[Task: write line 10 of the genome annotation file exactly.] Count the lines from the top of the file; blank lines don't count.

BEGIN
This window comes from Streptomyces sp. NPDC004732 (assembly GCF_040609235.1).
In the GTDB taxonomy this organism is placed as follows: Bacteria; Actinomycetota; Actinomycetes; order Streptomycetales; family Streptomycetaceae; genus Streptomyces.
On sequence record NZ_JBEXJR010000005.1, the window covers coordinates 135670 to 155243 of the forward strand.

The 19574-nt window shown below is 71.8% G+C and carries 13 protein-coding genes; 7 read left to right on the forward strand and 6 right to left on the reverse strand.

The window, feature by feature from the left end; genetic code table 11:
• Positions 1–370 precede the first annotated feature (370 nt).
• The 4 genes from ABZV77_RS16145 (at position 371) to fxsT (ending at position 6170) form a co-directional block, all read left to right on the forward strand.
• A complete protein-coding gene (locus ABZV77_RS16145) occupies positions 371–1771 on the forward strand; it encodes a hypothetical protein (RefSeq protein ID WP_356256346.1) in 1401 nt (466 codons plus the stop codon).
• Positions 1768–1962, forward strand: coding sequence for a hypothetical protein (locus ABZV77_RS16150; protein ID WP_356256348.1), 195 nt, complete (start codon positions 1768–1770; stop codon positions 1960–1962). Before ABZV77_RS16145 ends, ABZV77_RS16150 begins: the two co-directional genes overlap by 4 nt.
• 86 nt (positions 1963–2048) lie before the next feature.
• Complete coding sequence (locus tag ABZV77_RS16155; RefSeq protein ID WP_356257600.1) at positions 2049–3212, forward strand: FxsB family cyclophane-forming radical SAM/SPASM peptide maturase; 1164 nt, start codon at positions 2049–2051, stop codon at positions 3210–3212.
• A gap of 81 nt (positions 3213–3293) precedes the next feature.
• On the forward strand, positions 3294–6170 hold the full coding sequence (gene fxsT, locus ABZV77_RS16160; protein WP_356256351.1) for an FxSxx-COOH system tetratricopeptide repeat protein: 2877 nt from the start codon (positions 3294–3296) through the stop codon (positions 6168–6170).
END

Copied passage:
• 86 nt (positions 1963–2048) lie before the next feature.